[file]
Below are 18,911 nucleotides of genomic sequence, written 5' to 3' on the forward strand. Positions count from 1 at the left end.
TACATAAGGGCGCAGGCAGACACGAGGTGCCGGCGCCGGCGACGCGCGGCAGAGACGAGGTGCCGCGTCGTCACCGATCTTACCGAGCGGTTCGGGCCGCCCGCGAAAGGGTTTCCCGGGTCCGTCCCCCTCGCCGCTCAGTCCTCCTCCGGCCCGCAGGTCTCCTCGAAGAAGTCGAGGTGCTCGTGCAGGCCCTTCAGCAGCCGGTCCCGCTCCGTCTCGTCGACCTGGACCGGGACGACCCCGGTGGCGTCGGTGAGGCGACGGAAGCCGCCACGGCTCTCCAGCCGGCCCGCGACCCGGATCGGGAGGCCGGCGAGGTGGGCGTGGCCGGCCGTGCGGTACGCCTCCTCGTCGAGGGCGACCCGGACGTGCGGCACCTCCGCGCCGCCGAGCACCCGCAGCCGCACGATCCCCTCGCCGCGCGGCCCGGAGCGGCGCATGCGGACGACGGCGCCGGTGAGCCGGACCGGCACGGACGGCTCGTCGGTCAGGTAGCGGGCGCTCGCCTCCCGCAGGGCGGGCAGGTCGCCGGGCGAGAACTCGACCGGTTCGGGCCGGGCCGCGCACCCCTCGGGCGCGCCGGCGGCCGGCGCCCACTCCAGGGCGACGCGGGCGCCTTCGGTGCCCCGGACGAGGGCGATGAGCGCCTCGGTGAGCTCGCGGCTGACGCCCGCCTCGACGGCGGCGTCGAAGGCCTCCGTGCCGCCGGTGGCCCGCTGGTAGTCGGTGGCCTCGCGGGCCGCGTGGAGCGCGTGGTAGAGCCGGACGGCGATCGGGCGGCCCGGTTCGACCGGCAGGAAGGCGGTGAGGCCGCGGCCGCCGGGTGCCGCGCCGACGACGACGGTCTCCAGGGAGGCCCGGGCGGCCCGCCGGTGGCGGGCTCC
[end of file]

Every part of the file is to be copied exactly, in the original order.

Below are 18,911 nucleotides of genomic sequence, written 5' to 3' on the forward strand. Positions count from 1 at the left end.
TACATAAGGGCGCAGGCAGACACGAGGTGCCGGCGCCGGCGACGCGCGGCAGAGACGAGGTGCCGCGTCGTCACCGATCTTACCGAGCGGTTCGGGCCGCCCGCGAAAGGGTTTCCCGGGTCCGTCCCCCTCGCCGCTCAGTCCTCCTCCGGCCCGCAGGTCTCCTCGAAGAAGTCGAGGTGCTCGTGCAGGCCCTTCAGCAGCCGGTCCCGCTCCGTCTCGTCGACCTGGACCGGGACGACCCCGGTGGCGTCGGTGAGGCGACGGAAGCCGCCACGGCTCTCCAGCCGGCCCGCGACCCGGATCGGGAGGCCGGCGAGGTGGGCGTGGCCGGCCGTGCGGTACGCCTCCTCGTCGAGGGCGACCCGGACGTGCGGCACCTCCGCGCCGCCGAGCACCCGCAGCCGCACGATCCCCTCGCCGCGCGGCCCGGAGCGGCGCATGCGGACGACGGCGCCGGTGAGCCGGACCGGCACGGACGGCTCGTCGGTCAGGTAGCGGGCGCTCGCCTCCCGCAGGGCGGGCAGGTCGCCGGGCGAGAACTCGACCGGTTCGGGCCGGGCCGCGCACCCCTCGGGCGCGCCGGCGGCCGGCGCCCACTCCAGGGCGACGCGGGCGCCTTCGGTGCCCCGGACGAGGGCGATGAGCGCCTCGGTGAGCTCGCGGCTGACGCCCGCCTCGACGGCGGCGTCGAAGGCCTCCGTGCCGCCGGTGGCCCGCTGGTAGTCGGTGGCCTCGCGGGCCGCGTGGAGCGCGTGGTAGAGCCGGACGGCGATCGGGCGGCCCGGTTCGACCGGCAGGAAGGCGGTGAGGCCGCGGCCGCCGGGTGCCGCGCCGACGACGACGGTCTCCAGGGAGGCCCGGGCGGCCCGCCGGTGGCGGGCTCC